For example IT professionals are encouraged and required to step out in customer facing experiences, making tech presentations to clients and interacting with customers to shore up business skills and understand the sales role. Vass himself still does such customer facing presentations.
"You have to make time for it as it's very important for IT to interact with customers. To be a success in IT you have to be a success in the business side of things. Technology is there to advance the business, it's not there for technology's sake," he says.
The Employee Experience
For Bob Worral the professional development experience provided an "appreciation for the issues, challenges, and opportunities in each of the major areas of IT." He adds that it also let him "walk in the other person's shoes" when evaluating IT initiatives.
A Sun employee for 15 years, the VP/IT Strategy, Architecture & Governance rotated into an operations role for five years, gaining increasing levels of responsibility and eventually leading to the VP of Operations role. He began his Sun career as an IT Business Engagement Manager, a role responsible for representing IT to business partners.
"After the operations rotation, I rotated into the applications development space for a little over two years where I supported the application needs for our sales organization. From there, it was on to governance and SOX compliance and then that role was broadened to include the Strategy and Architecture roles as well," he explained.
While he couldn't name a negative aspect or part of the role rotation experience, he acknowledges that for those who don't like change, or for those that want to make a career in one specific role, it can be a bit distressing.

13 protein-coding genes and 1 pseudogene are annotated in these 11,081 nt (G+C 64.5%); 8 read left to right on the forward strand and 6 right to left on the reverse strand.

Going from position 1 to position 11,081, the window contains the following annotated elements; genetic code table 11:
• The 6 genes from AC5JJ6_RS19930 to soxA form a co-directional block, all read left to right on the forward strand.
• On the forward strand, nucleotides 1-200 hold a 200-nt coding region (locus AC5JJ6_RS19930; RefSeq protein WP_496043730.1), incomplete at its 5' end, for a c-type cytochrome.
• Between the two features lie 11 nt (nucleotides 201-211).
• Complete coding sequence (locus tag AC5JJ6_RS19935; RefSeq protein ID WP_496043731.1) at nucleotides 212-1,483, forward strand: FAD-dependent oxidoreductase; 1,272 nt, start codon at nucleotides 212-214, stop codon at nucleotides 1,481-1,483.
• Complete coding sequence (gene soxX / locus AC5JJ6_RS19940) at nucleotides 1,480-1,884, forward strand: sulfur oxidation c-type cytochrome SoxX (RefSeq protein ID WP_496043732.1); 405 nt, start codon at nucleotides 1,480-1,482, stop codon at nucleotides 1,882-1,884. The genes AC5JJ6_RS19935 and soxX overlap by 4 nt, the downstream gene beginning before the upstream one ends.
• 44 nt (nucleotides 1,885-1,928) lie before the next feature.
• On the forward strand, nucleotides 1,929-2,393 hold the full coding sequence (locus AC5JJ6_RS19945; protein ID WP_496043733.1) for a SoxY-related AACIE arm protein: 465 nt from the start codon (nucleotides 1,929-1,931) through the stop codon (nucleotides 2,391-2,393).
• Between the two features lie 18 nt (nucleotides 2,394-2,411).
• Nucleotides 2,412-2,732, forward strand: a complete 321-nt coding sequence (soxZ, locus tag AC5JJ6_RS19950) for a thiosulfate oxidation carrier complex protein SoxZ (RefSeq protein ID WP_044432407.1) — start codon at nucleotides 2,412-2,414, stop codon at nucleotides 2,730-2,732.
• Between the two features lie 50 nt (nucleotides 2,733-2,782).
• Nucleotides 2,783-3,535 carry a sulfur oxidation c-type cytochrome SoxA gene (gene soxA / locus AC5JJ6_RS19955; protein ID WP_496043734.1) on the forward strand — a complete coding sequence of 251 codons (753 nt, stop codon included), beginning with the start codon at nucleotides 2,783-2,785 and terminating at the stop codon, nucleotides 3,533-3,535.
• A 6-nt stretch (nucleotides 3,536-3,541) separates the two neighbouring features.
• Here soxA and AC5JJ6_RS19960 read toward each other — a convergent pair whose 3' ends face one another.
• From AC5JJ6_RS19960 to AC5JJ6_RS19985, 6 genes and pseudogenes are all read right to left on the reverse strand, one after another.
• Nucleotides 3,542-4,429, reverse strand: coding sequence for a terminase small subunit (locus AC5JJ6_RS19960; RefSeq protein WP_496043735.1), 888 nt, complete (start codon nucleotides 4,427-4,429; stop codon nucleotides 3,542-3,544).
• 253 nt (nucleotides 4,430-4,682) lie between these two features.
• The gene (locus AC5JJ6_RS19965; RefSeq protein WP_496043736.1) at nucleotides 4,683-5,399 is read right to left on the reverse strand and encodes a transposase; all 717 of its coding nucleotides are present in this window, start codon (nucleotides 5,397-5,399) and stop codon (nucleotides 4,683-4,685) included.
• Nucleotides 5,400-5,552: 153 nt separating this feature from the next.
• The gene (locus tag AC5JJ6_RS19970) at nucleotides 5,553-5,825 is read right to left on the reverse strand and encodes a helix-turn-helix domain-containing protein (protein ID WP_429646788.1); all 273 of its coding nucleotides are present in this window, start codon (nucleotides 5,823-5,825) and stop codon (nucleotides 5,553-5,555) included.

For Leslie K. Lambert, who joined Sun before Vass and currently serves as VP, IT Service Management & Software Engineering Practices Group, the professional rotation experience has been "an absolutely, incredibly wonderful ride." She joined Sun over 14 years ago as a manager, in the Engineering Support Organization, New Product Introduction Team.
Lambert rotated through all of the major functional areas of IT including IT operations, IT architecture and IT applications development. Under the direction of Vass she has continued to rotate through different areas of the organization and has seen first-hand a number of her colleagues find success through the program. "My entire experience at Sun has been chock full of many different types of roles and opportunities, including the chance to report to and be mentored by more than 20 different top senior Sun executives," she says.
The lone negative aspect was that two of the rotation roles required relocating her family from California to Massachusetts and then back again two years later. But that drawback was clearly overshadowed by the positive aspects of the program.
"The sheer variety and the increasing levels of complexity, difficulty and responsibility that came with each successive role enabled me to develop an incredible degree of understanding of Sun's overall business. It has also given me multiple opportunities to utilize my MBA education," says Lambert.
In her jobs prior to Sun no company had offered such development opportunities, she adds. "At each of my previous employers there was little opportunity for rotational assignments across the company. It was more often a situation of being penalized for 'getting out of your box.' At Sun I have found that you can make your job as big as you want as long as you deliver on what the company needs from you and your organization. These are the 'wow factors' for me and what has kept me working at Sun."